SDLP MP Margaret Ritchie has called on Agriculture and Rural Development Minister Michelle O’Neill to take action to resolve the problems facing beef farmers in South Down whose herds have been closed down due to TB.
Ms Ritchie also urged the minister to publish the DARD report into the causes of such an incidence.
The South Down representative said: “I have been contacted by several farmers who have informed me about the incidence of TB in cattle located in areas which were previously not associated with this issue, or where cattle herds were clear from this animal health disease.
“Those same farmers have also told me that cattle have been put down due to Tuberculosis. The farming community feel that DARD has not acted in their interests in relation to this matter and they want concrete action to protect the beef industry in South Down.
“Farmers have suffered undue serious hardship with herds being closed down, and as a result many producers have also had to endure financial loss since they could not sell their cattle or earn their proper financial value on the open market.
“Farmers are quite justified in asking what is the Minister for Agriculture and her officials doing or what action they are taking to address and protect the local beef industry in places like South Down.
“DARD were supposed to collect and publish all laboratory reports of post-mortem results so that the farming community and the general public were informed about the cause of the TB – whether it was related to wildlife such as Badgers, or if it was a different strain or type of TB.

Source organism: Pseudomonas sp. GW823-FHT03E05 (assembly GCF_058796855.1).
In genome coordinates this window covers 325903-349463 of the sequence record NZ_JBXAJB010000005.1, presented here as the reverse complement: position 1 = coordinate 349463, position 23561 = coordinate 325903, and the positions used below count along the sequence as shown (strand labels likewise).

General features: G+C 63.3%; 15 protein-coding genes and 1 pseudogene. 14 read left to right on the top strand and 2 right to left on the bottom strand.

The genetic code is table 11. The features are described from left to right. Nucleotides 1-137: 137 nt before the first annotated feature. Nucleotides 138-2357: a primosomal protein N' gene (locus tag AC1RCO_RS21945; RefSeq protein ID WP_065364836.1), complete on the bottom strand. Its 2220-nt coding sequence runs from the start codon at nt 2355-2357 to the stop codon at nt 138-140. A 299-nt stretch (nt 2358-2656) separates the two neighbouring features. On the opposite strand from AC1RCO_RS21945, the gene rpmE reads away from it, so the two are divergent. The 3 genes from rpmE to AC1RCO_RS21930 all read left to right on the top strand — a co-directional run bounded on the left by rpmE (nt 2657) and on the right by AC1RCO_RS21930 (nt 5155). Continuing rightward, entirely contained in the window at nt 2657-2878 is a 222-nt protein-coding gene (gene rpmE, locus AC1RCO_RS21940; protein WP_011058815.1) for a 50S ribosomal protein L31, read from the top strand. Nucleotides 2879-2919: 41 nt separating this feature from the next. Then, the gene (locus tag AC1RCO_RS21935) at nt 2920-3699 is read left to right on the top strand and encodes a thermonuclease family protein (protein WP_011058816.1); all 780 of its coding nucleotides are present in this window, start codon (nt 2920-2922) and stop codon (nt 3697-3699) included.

“So far, neither the minister or her officials have published such reports. Again, farmers are asking questions about why has there been a delay or a failure on the part of the Minister and DARD to publish such reports.”
Ms Ritchie added: “Both the Minister for Agriculture and her officials need to adopt a more authoritative approach; take control of this TB issue and protect our local beef farming industry including producers in South Down.”
Agriculture Minister Michelle O’Neill defended her department’s position on bovine TB, explaining that her Department instigates an appropriate response to any change in the disease situation in an individual herd or in a geographical area.
She said: “Every TB breakdown is subject to an epidemiological assessment by a DARD veterinary officer and specific public and animal health advice is provided. A veterinary investigation is carried out for all confirmed TB breakdowns and, as a result, disease control measures are instigated to prevent spread to and from other herds. Where possible we ascertain the TB strain type of each confirmed reactor and the results are made available to the DARD veterinary officer concerned. We also make post mortem and laboratory test results, including strain type information, available to the farmer during the course of a confirmed TB breakdown.
“Due to the complex and multifactorial nature of the disease in many cases it is not possible to determine a single cause of infection for every TB breakdown with a reasonable degree of certainty. However, thanks to published research over the years, the main risk factors for a herd having a TB breakdown are well known and advice on how farmers can better protect their herd is publicised on the DARD website. DARD also provides this biosecurity advice during farm visits and TB related advice leaflets are also made available to farmers.”
The minister explained that the distribution of strain types and the infection sources for bTB herd breakdowns are already published in the Bovine Tuberculosis in NI Annual Report for 2013.
DARD has undertaken a number of significant TB research projects over recent years and the reports of these are published on the DARD website.
The minister continued: “I have made it repeatedly clear that it is my objective to progressively reduce the levels of TB here with the ultimate aim of eradication of this scourge from our cattle herds. That is why I have commissioned a TB Strategic Partnership Group (TBSPG) to prepare such an eradication strategy and an implementation action plan.
“The TBSPG under an independent chair and with farmer, veterinary and scientific representation, has already commenced its important work and has recently sought and obtained initial input from industry representative organisations and interested individuals.”